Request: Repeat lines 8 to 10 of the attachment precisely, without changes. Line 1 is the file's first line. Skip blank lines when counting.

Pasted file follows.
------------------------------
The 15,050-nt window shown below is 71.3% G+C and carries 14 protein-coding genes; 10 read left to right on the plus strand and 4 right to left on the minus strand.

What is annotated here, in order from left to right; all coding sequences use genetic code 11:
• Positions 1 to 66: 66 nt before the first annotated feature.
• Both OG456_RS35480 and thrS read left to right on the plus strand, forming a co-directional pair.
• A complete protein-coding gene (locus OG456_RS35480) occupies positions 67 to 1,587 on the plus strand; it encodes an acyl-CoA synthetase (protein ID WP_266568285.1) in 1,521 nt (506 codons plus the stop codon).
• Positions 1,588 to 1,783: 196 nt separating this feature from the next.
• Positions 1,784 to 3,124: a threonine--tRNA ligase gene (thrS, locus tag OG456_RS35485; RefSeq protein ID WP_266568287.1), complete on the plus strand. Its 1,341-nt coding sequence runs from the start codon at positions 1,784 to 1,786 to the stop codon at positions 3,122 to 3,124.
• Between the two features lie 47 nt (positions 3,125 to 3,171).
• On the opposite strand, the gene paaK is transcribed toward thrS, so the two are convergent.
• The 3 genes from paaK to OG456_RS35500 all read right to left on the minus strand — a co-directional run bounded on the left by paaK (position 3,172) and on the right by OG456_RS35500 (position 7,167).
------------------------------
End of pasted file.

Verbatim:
• Between the two features lie 47 nt (positions 3,125 to 3,171).
• On the opposite strand, the gene paaK is transcribed toward thrS, so the two are convergent.
• The 3 genes from paaK to OG456_RS35500 all read right to left on the minus strand — a co-directional run bounded on the left by paaK (position 3,172) and on the right by OG456_RS35500 (position 7,167).